The Salt Roads, originally titled Griffonne, was my third novel. It was published in 2003. Conceptually, it was the most complex piece I'd taken on. You could describe it as an historical fantasy that takes place in three different time periods, three different countries (none of which I knew much about when I started), and in one timeless space.
Here's an excerpt:
The waiter fairly threw the dish of soup in front of Maman. A green tongue of it washed over the lip and back into the bowl. He'd been sneering ever since Charles entered with the black lady and her blacker mother on his arm. Maman ignored him, used to such as him. She was as starved as I for good food. She snatched up her spoon and began eating as quickly as manners would allow.
Charles hadn't noticed. His colour was high and he seemed merry, agitated. He hadn't yet tasted his own soup. "Did Ancelle open the letter, Jeanne?" he asked me.
"He had some other matter. He said that he would see to yours presently."
"You didn't read it on the way there?"
He never would completely trust me. I met his eyes. "It was sealed, Charles. You said it was for Ancelle's eyes." I likely wouldn't have been able to make it all out, anyway. Such big words Charles always used.
He favoured me with a sudden, strange smile. "Yes, that's quite true. Good, then. Good." He drummed his spoon on table, loud. A fat burger and a fat burger's wife at the table beside us stopped their meal to stare at Charles. I don't believe he even saw them. He said, "I was in the garden of the Tuileries three nights ago."
I put my spoon down. "You were? But there was some excitement there, wasn't there?"
He laughed. "Oh, yes. Excitement. There were more than fifty men, the papers say," he told us.
"Huh," was all Maman would reply.
"The gendarmes beat them out of the bushes in the gardens of the Tuileries palace, and before they could take them into custody, the mob set upon them. Stones, caning, blows. The gendarmes had to run for their lives. I saw it from where I was sitting, on a bench by the water. I had gone to watch them, those men. I sought them out in the dark, to see their bodies as they came together, to..."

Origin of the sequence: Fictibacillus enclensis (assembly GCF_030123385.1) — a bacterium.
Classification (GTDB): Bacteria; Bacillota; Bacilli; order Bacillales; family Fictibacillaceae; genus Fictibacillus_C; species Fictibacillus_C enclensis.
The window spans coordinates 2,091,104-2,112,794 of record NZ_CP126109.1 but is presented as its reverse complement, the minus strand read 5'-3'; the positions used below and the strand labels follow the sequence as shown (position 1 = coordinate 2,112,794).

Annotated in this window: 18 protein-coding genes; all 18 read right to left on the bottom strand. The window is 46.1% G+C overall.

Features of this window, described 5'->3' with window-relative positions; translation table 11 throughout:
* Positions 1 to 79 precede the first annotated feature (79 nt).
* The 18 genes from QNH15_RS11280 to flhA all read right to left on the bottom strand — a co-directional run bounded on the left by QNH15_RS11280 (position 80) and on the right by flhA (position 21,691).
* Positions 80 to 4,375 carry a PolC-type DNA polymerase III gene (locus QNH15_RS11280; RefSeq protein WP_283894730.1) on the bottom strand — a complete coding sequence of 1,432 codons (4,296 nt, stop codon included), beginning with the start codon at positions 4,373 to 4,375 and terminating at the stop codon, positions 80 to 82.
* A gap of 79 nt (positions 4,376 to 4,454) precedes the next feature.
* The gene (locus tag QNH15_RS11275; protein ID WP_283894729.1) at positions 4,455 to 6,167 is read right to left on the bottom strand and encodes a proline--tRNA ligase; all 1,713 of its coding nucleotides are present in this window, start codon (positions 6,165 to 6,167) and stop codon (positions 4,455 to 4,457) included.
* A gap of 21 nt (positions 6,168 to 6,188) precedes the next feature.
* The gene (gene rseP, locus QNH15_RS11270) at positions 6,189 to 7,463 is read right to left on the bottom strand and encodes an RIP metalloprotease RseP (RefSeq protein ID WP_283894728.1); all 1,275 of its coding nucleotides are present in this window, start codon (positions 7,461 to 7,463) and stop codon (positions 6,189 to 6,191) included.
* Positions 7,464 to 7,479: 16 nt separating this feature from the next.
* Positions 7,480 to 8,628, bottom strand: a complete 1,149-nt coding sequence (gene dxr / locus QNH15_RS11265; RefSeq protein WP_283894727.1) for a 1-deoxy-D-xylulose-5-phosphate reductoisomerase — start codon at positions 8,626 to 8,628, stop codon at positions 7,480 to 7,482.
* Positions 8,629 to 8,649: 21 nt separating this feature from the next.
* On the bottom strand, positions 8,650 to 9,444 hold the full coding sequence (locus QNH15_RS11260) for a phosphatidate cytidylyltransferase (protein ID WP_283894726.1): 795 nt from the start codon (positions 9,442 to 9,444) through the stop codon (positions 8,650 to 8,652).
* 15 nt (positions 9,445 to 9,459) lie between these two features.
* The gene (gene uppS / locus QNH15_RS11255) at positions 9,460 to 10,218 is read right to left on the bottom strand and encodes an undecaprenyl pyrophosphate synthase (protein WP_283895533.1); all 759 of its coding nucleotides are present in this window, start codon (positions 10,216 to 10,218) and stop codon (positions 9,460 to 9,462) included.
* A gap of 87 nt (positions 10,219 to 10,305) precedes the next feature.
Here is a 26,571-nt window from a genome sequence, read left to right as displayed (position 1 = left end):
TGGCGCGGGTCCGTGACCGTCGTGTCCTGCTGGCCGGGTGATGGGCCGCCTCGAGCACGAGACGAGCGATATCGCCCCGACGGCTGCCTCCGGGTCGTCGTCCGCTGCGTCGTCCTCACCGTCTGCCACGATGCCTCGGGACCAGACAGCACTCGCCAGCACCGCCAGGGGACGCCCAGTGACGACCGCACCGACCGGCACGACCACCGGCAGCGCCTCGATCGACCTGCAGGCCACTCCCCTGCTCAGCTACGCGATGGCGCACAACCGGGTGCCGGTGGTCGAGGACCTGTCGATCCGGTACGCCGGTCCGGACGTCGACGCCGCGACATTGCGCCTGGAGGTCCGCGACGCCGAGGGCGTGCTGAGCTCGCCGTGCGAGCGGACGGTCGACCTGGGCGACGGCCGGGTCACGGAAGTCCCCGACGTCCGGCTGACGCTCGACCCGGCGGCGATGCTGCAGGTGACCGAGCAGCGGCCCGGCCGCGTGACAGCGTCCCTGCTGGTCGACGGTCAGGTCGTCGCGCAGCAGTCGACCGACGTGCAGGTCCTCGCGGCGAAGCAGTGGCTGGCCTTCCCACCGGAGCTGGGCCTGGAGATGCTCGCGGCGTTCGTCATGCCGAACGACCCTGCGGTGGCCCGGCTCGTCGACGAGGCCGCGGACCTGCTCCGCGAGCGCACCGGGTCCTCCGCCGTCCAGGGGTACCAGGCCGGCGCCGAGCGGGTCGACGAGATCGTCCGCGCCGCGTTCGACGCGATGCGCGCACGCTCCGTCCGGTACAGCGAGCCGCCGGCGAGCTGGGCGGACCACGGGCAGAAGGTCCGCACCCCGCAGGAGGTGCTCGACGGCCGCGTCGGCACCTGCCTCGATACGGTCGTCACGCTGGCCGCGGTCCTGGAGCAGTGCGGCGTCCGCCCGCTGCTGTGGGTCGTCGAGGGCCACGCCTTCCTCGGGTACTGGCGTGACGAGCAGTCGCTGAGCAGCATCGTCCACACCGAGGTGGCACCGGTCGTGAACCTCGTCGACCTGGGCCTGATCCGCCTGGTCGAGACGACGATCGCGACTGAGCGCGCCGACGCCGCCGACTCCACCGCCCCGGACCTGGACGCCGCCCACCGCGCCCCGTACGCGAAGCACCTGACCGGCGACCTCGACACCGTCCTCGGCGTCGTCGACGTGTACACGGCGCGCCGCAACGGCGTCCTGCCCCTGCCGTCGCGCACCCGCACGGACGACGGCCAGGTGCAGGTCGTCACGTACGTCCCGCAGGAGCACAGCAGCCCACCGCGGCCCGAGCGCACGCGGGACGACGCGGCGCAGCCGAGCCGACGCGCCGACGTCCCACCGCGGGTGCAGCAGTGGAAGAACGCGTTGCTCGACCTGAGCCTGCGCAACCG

People were staring at us. "Charles!"
He looked right through me. His eyes glistened with excitement. He shifted in his chair, fidgeted.
"And the men?" I asked. "What became of them?" The soup was delicious. I took my time to inhale it, then sip it, to let it linger on my tongue.
Charles shrugged. "Some broken limbs, I'll warrant. I saw two of them helping one of their fellows away. He was bleeding from the scalp. They'll all be more careful where they play buggeranto next time."
Maman laughed heartily at that. Charles fell to eating his soup for a time, then grinned up at us. "Next morning I was walking by the gardens, and I saw a pair of breeches hanging from the gate. A prize claimed by one of the righteous mob, no doubt. Waiter, more wine here."
It was all sport to him. He strolled through the Paris streets, always looking, looking. Eating up what he saw. We were all just food for his eyes, for his pen. Fodder for making stories with. So strange he was this evening! His cheeks were flaming as though they'd been rouged, and he couldn't seem to sit still for an instant. He put his spoon down again, and stared so deeply into my eyes that I became uncomfortable. His own were wet with tears. "You are beautiful, Jeanne," he said. "I will tell you that you are beautiful so long as I'm here to do it."
Chagrined, I broke his gaze, but he reached across the table and took my chin in his, so that I was forced to look at him. "And when I am no longer here," he told me, "I want you still to remember how you pleased my senses."
"Charles!" I hissed, "You embarrass me!"
He held my gaze. "You will not want. I have seen to it."
"Huh," said Maman quietly, shaking her head. She could pile more scorn into one 'huh' than any sailor could cram into an hour of cursing.
The Salt Roads was written with the help of a grant from the Ontario Arts Council. My profound thanks to the OAC for its support.